Blogger note: there are a number of books that go into detail about the history of the ideas of environmental management and the divergence between what is now called conservation and modern environmentalism. These posts are just skimming the topic, and I will have a reading list in the last post for those really interested in learning more]
We hear a great deal today (2016) about environmentalism, but not as much about conservation, unless it is of a specific thing, like water conservation, or certain specific applications (the Law of the Conservation of Energy). In some ways, conservation is the older of the two, but you can find the roots of environmentalism going back to the Romantic Movement of the early to mid 1800s. This post is going to cover the period before 1910 or so. Continue reading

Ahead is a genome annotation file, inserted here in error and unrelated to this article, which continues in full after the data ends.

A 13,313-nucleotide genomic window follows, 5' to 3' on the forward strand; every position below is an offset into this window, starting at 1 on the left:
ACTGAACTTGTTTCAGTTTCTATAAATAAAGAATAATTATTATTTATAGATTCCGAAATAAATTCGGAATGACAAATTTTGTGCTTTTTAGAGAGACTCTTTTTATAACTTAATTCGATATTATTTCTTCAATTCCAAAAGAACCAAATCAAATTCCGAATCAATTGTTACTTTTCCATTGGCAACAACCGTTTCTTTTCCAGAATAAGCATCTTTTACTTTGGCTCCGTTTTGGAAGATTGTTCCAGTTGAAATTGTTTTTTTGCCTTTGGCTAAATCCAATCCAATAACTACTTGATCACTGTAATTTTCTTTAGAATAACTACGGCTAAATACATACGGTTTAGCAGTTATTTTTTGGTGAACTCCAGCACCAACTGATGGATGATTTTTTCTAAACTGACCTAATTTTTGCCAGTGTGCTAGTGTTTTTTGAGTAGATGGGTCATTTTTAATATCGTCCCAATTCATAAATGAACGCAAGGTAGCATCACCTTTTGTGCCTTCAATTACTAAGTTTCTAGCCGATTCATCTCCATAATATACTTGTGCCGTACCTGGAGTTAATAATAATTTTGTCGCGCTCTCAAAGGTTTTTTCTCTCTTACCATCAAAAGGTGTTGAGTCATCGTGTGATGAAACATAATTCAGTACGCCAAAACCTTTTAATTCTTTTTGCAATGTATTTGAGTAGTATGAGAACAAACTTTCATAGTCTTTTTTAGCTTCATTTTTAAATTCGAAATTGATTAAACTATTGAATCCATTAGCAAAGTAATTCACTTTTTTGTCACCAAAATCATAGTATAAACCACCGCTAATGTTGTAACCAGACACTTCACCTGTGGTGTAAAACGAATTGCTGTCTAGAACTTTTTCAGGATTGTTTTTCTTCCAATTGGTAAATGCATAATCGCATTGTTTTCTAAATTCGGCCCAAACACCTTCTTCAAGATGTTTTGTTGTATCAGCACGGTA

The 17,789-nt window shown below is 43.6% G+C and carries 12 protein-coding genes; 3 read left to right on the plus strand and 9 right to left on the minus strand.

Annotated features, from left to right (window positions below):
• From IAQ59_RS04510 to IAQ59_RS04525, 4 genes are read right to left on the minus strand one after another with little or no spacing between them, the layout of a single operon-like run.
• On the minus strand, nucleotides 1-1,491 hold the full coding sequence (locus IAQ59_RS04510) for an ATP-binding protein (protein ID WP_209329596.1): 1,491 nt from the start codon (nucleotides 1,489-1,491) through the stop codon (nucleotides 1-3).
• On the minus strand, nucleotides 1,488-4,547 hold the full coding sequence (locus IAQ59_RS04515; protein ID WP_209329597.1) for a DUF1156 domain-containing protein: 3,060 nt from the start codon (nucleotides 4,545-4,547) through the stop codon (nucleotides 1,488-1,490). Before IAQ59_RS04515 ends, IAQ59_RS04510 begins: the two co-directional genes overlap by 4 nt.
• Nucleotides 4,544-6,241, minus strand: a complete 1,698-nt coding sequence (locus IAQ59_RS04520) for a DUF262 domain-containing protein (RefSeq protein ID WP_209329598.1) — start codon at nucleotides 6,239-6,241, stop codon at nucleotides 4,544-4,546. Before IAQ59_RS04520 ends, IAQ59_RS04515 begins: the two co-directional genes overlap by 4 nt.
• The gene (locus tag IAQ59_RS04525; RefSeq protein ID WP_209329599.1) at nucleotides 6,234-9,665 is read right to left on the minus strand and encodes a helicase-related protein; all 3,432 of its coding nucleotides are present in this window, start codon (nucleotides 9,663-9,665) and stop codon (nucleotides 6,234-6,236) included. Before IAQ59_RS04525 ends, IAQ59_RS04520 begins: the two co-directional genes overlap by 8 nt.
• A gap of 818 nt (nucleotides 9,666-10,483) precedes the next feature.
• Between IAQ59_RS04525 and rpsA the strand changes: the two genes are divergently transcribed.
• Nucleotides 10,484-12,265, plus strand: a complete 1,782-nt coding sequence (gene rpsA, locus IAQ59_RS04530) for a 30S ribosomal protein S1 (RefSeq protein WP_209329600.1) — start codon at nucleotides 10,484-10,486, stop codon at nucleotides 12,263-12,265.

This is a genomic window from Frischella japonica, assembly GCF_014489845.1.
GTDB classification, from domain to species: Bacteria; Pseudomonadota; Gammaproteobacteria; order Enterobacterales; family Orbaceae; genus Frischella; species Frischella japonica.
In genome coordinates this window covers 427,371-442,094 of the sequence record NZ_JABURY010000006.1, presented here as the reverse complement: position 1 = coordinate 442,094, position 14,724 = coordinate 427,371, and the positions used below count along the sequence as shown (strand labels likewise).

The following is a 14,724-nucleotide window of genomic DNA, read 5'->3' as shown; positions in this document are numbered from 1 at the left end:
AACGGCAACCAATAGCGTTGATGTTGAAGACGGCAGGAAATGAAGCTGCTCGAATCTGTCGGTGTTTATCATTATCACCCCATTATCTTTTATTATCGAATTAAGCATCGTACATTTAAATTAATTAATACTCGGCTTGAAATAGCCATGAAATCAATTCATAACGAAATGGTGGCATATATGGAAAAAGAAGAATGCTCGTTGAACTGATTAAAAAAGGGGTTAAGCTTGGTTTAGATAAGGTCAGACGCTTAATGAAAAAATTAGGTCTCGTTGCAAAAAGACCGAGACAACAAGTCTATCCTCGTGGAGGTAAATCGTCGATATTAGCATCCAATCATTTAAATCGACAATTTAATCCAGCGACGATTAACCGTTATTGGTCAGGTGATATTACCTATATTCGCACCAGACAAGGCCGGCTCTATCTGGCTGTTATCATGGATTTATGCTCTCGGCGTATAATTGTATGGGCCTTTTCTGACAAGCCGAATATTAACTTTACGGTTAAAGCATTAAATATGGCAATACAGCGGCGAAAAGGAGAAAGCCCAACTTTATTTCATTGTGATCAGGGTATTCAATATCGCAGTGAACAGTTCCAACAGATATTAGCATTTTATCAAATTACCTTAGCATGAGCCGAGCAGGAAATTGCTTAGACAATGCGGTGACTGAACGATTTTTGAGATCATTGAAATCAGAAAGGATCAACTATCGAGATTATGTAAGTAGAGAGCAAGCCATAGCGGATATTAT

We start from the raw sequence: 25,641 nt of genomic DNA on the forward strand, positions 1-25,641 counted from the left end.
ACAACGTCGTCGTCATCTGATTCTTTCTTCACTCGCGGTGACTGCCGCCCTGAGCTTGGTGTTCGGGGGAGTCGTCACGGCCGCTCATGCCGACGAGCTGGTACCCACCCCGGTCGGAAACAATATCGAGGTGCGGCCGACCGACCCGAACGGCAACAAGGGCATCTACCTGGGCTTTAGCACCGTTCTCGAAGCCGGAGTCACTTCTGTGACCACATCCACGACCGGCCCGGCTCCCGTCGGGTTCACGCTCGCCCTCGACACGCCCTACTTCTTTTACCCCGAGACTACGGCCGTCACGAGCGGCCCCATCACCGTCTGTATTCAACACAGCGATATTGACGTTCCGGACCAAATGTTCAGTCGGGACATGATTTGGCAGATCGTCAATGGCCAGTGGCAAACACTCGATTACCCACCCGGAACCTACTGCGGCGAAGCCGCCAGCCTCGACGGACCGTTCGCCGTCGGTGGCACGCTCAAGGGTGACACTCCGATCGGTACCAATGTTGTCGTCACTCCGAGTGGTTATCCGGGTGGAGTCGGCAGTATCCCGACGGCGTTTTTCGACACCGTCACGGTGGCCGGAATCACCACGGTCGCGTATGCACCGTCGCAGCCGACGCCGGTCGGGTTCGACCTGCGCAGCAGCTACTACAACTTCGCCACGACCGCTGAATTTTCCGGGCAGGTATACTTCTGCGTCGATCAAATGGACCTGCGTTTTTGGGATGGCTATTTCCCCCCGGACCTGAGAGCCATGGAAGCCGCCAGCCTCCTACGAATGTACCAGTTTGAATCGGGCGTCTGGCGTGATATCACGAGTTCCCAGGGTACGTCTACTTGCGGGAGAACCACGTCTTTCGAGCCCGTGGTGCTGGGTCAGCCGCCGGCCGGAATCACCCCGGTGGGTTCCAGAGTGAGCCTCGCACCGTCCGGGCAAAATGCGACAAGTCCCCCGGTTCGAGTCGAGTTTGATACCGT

For some reason, I just can’t seem to write a story without religion in it. I suspect it comes from two things. First, I’ve studied a lot of religious history so I’m not-quite primed to see it in cultures and events. Second, because of the trend in sci-fi from the 1950s-1980s to omit religion or to make it the bogey-man of corrupting superstition and social control. Religion forms a critical sub-plot in the Elizabeth novels and in the other Colplatschki books to varying degrees. Rada Ni Drako’s conversion to Christianity sets up some of the internal conflicts that explode in the next Cat novel and some of the external conflicts that play a role in the following book. Religious change and an end-times belief drive part of the plots of Renaissance and Hubris. So it should come as no surprise that religion pops up again in the currently-called Rajworld books. Continue reading
“Where have I heard that before?”
I was reading about the discovery of the Wolfcamp oil shale in the Permian Basin, and I freely admit, dancing a little in my chair. I’m a conservationist, not an environmentalist of the current style, and I have no problem with hydraulic fracturing properly done. And anything that cuts into the oil revenue for certain Bad People gets at least a little of my support. But where had I heard the term before? It was one of those little things that nag at you from time to time. Because I kept thinking “Wolfcampian” not Wolfcamp.